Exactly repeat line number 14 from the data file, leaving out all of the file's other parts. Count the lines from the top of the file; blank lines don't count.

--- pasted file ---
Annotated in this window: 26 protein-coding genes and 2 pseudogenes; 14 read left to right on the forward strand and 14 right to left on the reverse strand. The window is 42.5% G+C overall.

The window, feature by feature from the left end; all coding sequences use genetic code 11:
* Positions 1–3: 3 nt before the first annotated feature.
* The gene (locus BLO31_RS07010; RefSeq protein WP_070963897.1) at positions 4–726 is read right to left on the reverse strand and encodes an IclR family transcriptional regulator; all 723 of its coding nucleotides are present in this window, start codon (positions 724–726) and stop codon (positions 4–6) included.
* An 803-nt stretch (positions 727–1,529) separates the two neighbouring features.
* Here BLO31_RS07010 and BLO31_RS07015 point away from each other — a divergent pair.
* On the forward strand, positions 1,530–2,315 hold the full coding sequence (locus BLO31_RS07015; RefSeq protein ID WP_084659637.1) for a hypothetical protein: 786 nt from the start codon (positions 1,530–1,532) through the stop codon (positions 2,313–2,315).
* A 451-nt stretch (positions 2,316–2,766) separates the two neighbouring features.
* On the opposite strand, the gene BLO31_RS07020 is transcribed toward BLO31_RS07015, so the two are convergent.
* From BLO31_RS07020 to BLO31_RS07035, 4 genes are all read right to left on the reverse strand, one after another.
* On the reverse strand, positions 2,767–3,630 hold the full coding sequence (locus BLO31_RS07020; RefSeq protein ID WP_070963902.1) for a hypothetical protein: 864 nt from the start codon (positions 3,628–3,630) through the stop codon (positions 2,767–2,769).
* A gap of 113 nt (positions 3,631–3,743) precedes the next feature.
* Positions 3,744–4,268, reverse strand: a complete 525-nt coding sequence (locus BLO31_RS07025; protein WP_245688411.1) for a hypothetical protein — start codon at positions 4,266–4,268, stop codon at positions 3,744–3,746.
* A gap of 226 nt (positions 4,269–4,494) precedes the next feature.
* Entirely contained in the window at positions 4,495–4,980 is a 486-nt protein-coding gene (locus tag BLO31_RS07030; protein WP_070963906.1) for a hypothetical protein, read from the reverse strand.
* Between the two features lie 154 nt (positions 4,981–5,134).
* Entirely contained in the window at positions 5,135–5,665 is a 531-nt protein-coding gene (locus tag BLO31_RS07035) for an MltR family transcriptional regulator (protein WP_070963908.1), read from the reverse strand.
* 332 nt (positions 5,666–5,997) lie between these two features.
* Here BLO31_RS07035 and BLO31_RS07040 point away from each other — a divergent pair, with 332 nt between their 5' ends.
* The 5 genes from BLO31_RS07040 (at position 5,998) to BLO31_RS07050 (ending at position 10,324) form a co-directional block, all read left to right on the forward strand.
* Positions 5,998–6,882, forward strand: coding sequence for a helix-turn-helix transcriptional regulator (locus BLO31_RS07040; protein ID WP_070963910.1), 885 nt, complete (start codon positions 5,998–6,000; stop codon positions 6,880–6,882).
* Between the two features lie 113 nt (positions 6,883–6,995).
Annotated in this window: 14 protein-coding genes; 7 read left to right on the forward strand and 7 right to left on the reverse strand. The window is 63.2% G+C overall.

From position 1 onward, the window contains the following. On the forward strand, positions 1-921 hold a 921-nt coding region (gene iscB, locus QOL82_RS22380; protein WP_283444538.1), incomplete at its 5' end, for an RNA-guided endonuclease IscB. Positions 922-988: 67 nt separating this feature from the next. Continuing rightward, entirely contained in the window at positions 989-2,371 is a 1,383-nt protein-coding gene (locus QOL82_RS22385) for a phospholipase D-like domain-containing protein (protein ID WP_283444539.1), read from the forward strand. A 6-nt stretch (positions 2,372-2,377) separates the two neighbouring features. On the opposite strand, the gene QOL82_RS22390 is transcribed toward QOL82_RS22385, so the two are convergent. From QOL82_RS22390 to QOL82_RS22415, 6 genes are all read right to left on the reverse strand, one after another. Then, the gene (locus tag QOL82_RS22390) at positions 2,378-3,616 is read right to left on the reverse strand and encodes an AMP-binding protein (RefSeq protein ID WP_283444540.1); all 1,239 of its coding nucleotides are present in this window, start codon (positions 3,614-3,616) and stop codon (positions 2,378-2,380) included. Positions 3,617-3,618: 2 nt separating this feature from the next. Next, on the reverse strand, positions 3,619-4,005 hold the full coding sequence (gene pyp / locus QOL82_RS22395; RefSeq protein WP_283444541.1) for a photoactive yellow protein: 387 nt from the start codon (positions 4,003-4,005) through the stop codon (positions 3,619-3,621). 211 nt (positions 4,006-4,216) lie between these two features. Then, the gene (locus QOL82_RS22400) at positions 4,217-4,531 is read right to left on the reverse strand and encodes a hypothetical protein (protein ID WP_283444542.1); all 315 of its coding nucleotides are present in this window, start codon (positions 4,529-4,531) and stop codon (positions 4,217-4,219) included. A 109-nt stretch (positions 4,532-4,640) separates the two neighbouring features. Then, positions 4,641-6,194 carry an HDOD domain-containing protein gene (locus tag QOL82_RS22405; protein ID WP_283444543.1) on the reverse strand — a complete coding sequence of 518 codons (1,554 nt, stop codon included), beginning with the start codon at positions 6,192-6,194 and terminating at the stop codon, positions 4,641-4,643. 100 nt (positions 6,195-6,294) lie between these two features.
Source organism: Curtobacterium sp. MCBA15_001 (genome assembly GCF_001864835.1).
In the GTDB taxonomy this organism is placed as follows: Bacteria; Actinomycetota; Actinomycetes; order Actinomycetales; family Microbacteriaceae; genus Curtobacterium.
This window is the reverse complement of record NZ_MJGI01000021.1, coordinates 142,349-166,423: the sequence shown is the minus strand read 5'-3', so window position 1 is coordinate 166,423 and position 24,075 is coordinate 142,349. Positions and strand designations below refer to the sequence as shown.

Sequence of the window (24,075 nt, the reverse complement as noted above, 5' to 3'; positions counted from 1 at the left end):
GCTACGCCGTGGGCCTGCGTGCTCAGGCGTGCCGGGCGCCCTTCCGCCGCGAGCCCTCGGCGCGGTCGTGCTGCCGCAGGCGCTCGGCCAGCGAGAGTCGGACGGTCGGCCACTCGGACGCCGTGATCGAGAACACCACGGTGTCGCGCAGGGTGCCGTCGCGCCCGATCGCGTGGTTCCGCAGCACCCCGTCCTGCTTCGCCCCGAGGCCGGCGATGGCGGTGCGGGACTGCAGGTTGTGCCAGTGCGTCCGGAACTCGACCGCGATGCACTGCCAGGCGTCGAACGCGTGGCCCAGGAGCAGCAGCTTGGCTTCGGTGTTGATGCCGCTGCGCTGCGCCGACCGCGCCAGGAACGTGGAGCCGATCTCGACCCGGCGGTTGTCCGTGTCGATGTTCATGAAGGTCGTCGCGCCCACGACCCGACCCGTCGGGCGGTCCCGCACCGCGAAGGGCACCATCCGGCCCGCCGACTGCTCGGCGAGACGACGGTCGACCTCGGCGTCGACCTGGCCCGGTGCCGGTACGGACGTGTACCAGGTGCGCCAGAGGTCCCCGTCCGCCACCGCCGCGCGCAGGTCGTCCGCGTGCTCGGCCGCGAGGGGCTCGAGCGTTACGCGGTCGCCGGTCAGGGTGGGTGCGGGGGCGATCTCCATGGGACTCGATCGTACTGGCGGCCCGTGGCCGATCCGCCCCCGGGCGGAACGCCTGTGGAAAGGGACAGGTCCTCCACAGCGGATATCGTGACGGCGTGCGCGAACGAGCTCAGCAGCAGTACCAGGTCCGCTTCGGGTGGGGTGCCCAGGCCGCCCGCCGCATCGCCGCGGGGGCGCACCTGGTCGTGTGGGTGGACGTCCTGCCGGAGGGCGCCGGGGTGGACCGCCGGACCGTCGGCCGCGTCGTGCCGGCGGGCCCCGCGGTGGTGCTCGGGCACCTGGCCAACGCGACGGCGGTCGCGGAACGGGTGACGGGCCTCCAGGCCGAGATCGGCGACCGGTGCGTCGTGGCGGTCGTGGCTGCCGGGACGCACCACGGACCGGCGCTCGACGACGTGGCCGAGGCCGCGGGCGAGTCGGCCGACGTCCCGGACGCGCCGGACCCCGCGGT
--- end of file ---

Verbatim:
* A gap of 226 nt (positions 4,269–4,494) precedes the next feature.